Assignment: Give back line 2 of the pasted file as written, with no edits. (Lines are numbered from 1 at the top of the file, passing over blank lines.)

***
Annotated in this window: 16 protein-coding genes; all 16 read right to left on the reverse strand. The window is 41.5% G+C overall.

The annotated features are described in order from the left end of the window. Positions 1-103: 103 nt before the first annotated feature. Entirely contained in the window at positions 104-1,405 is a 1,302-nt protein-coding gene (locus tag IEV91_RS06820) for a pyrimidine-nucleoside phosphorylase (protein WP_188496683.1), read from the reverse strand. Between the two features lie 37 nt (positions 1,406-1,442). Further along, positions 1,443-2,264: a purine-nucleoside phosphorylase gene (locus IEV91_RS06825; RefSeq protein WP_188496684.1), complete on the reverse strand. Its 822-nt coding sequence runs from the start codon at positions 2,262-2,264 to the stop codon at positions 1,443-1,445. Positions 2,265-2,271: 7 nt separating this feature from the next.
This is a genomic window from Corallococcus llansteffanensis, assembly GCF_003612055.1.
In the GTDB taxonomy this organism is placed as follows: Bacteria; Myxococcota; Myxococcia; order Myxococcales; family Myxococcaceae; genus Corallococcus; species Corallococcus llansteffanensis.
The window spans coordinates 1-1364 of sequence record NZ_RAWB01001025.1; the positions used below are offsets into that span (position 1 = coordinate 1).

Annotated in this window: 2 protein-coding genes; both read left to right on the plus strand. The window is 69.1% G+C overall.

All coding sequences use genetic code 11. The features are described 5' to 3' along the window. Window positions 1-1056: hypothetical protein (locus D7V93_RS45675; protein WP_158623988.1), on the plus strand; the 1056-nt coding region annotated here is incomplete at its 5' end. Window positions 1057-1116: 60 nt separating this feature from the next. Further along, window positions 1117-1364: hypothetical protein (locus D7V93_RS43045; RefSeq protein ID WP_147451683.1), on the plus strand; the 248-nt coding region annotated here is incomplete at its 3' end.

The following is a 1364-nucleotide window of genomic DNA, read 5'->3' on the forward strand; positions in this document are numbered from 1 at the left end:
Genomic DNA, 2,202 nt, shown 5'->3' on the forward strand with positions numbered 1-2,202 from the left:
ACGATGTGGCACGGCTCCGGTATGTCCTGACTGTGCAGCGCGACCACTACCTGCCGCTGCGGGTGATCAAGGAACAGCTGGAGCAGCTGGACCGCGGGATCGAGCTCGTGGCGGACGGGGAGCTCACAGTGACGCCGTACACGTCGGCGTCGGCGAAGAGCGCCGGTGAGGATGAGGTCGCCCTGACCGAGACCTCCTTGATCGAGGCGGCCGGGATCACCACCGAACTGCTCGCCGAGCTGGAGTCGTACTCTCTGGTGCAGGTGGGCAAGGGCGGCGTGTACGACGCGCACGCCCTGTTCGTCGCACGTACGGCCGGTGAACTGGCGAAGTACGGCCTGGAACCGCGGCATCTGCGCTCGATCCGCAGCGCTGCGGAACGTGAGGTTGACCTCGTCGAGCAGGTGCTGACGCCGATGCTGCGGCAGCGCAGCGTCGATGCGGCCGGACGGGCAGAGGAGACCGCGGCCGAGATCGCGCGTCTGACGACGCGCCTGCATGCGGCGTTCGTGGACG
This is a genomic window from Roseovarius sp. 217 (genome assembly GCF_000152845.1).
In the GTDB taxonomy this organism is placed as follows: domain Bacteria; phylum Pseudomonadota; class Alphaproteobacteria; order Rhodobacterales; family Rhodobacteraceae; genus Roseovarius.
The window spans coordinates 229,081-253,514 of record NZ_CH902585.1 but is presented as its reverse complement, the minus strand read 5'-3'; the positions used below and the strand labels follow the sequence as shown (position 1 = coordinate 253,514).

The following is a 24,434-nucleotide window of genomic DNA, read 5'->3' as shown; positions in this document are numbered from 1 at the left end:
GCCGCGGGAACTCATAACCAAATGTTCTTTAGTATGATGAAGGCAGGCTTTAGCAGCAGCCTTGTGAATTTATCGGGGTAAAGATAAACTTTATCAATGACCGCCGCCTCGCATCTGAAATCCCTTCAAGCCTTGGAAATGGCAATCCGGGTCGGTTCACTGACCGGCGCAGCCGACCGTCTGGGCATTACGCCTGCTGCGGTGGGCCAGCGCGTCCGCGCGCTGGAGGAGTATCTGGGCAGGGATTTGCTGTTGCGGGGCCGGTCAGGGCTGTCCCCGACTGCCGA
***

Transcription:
The annotated features are described in order from the left end of the window. Positions 1-103: 103 nt before the first annotated feature. Entirely contained in the window at positions 104-1,405 is a 1,302-nt protein-coding gene (locus tag IEV91_RS06820) for a pyrimidine-nucleoside phosphorylase (protein WP_188496683.1), read from the reverse strand. Between the two features lie 37 nt (positions 1,406-1,442). Further along, positions 1,443-2,264: a purine-nucleoside phosphorylase gene (locus IEV91_RS06825; RefSeq protein WP_188496684.1), complete on the reverse strand. Its 822-nt coding sequence runs from the start codon at positions 2,262-2,264 to the stop codon at positions 1,443-1,445. Positions 2,265-2,271: 7 nt separating this feature from the next.